Thinking Life with Luce Irigaray

Language, Origin, Art, Love

Edited by Gail M. Schwab

Subjects: Education, Philosophy, Gender Studies, Feminist, French Studies
Series: SUNY series in Gender Theory
Paperback : 9781438477824, 382 pages, January 2021
Hardcover : 9781438477817, 382 pages, April 2020

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A broad exploration of Irigaray’s philosophy of life and living.

Description

Featuring a highly accessible essay from Irigaray herself, this volume explores her philosophy of life and living. Life-thinking, an important contemporary trend in philosophy and in women's and gender studies, stands in contrast to philosophy's traditional grounding in death, exemplified in the work of philosophers such as Socrates, Plato, and Schopenhauer. The contributors to Thinking Life with Luce Irigaray consider Irigaray's criticisms of the traditional Western philosophy of death, including its either-or dualisms and binary logic, as well as some of Irigaray's "solutions" for cultivating life. The book is comprehensive in its analyses of Irigaray's relationship to classical and contemporary philosophers, writers, and artists, and produces extremely fruitful intersections between Irigaray and figures as diverse as Homer and Plato; Alexis Wright, the First-Nations novelist of Australia; and twentieth-century French philosophers like Sartre, Badiou, Deleuze, and Guattari. It also develops Irigaray's relationship to the arts, with essays on theater, poetry, architecture, sculpture, and film.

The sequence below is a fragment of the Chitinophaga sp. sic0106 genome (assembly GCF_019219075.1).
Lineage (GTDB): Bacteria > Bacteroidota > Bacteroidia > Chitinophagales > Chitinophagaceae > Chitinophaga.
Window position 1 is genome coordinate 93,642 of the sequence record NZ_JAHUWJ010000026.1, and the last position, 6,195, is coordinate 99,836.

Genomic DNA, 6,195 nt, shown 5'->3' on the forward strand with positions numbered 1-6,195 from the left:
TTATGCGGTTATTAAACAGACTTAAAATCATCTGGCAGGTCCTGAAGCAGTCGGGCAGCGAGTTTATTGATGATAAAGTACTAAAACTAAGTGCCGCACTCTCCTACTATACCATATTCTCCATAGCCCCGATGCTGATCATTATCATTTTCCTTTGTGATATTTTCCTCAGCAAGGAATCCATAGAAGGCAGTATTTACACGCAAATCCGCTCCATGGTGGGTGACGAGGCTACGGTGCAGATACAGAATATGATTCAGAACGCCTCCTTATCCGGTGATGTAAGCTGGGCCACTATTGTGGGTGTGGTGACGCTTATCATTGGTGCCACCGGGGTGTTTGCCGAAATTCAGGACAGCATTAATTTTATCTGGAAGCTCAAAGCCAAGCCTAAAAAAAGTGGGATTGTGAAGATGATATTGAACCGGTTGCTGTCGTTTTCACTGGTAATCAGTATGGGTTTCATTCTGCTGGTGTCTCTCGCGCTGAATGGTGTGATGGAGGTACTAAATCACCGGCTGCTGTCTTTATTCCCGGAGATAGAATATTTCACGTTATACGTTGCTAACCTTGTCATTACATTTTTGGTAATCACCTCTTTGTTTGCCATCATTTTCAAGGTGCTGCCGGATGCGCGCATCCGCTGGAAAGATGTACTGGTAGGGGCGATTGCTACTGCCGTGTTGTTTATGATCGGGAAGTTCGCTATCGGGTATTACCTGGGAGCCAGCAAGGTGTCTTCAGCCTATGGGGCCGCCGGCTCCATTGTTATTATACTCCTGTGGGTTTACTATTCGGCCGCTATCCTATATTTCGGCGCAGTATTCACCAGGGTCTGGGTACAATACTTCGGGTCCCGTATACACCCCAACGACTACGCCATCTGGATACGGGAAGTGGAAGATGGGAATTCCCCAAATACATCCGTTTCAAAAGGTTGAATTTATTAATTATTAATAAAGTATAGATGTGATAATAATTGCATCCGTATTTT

Gail M. Schwab is Special Assistant to the Provost and Professor Emerita of French at Hofstra University. The author of many articles on Luce Irigaray's philosophy, she is also the translator of several works by Irigaray, including To Speak Is Never Neutral.

Reviews

"This is a very timely text; it places Irigaray scholarship in conversation with the lively field of feminist philosophies of life, and this is a really wonderful, fruitful match. The collection itself contains many marvelous pieces. Luce Irigaray's essay is strong and pithy—she reiterates a number of her important ideas, in accessible language, and places them in the context of pertinent questions in feminism." — Sabrina L. Hom, coeditor of Thinking with Irigaray